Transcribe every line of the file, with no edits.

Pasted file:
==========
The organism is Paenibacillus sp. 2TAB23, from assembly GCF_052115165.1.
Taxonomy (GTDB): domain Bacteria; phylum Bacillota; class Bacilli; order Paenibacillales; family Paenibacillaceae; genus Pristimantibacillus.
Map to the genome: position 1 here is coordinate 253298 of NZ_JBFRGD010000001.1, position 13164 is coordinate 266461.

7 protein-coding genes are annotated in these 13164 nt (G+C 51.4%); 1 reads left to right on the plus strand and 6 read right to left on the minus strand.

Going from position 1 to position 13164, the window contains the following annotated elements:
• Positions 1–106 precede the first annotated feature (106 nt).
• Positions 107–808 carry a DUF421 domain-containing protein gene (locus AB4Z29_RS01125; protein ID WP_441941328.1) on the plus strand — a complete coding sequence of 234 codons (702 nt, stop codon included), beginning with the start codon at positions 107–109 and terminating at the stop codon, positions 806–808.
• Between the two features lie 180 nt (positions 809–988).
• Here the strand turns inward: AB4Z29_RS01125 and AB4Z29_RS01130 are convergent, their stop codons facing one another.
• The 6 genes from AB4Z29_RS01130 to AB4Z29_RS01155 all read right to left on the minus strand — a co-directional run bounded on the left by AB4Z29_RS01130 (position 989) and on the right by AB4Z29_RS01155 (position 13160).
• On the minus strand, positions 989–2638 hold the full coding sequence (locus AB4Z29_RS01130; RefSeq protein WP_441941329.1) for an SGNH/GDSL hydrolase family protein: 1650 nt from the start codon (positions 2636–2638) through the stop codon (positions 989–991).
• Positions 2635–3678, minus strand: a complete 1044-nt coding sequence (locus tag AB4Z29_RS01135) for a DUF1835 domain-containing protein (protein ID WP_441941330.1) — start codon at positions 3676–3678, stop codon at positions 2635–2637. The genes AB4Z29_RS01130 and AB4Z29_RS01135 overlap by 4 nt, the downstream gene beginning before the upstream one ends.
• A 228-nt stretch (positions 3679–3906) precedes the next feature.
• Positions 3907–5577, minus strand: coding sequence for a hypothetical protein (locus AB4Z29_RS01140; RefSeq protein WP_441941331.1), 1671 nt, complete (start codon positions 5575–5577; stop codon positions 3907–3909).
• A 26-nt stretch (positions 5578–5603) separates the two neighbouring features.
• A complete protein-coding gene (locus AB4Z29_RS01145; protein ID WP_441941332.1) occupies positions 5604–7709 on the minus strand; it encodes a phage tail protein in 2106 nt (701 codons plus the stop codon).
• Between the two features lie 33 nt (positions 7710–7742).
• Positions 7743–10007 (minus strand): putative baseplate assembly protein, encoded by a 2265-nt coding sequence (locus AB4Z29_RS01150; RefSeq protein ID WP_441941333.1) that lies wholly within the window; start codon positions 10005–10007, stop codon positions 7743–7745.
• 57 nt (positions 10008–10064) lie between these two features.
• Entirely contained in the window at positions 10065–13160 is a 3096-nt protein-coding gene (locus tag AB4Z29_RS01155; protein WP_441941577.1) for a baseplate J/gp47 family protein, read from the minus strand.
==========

The organism is Paenibacillus sp. 2TAB23, from assembly GCF_052115165.1.
Taxonomy (GTDB): domain Bacteria; phylum Bacillota; class Bacilli; order Paenibacillales; family Paenibacillaceae; genus Pristimantibacillus.
Map to the genome: position 1 here is coordinate 253298 of NZ_JBFRGD010000001.1, position 13164 is coordinate 266461.

7 protein-coding genes are annotated in these 13164 nt (G+C 51.4%); 1 reads left to right on the plus strand and 6 read right to left on the minus strand.

Going from position 1 to position 13164, the window contains the following annotated elements:
• Positions 1–106 precede the first annotated feature (106 nt).
• Positions 107–808 carry a DUF421 domain-containing protein gene (locus AB4Z29_RS01125; protein ID WP_441941328.1) on the plus strand — a complete coding sequence of 234 codons (702 nt, stop codon included), beginning with the start codon at positions 107–109 and terminating at the stop codon, positions 806–808.
• Between the two features lie 180 nt (positions 809–988).
• Here the strand turns inward: AB4Z29_RS01125 and AB4Z29_RS01130 are convergent, their stop codons facing one another.
• The 6 genes from AB4Z29_RS01130 to AB4Z29_RS01155 all read right to left on the minus strand — a co-directional run bounded on the left by AB4Z29_RS01130 (position 989) and on the right by AB4Z29_RS01155 (position 13160).
• On the minus strand, positions 989–2638 hold the full coding sequence (locus AB4Z29_RS01130; RefSeq protein WP_441941329.1) for an SGNH/GDSL hydrolase family protein: 1650 nt from the start codon (positions 2636–2638) through the stop codon (positions 989–991).
• Positions 2635–3678, minus strand: a complete 1044-nt coding sequence (locus tag AB4Z29_RS01135) for a DUF1835 domain-containing protein (protein ID WP_441941330.1) — start codon at positions 3676–3678, stop codon at positions 2635–2637. The genes AB4Z29_RS01130 and AB4Z29_RS01135 overlap by 4 nt, the downstream gene beginning before the upstream one ends.
• A 228-nt stretch (positions 3679–3906) precedes the next feature.
• Positions 3907–5577, minus strand: coding sequence for a hypothetical protein (locus AB4Z29_RS01140; RefSeq protein WP_441941331.1), 1671 nt, complete (start codon positions 5575–5577; stop codon positions 3907–3909).
• A 26-nt stretch (positions 5578–5603) separates the two neighbouring features.
• A complete protein-coding gene (locus AB4Z29_RS01145; protein ID WP_441941332.1) occupies positions 5604–7709 on the minus strand; it encodes a phage tail protein in 2106 nt (701 codons plus the stop codon).
• Between the two features lie 33 nt (positions 7710–7742).
• Positions 7743–10007 (minus strand): putative baseplate assembly protein, encoded by a 2265-nt coding sequence (locus AB4Z29_RS01150; RefSeq protein ID WP_441941333.1) that lies wholly within the window; start codon positions 10005–10007, stop codon positions 7743–7745.
• 57 nt (positions 10008–10064) lie between these two features.
• Entirely contained in the window at positions 10065–13160 is a 3096-nt protein-coding gene (locus tag AB4Z29_RS01155; protein WP_441941577.1) for a baseplate J/gp47 family protein, read from the minus strand.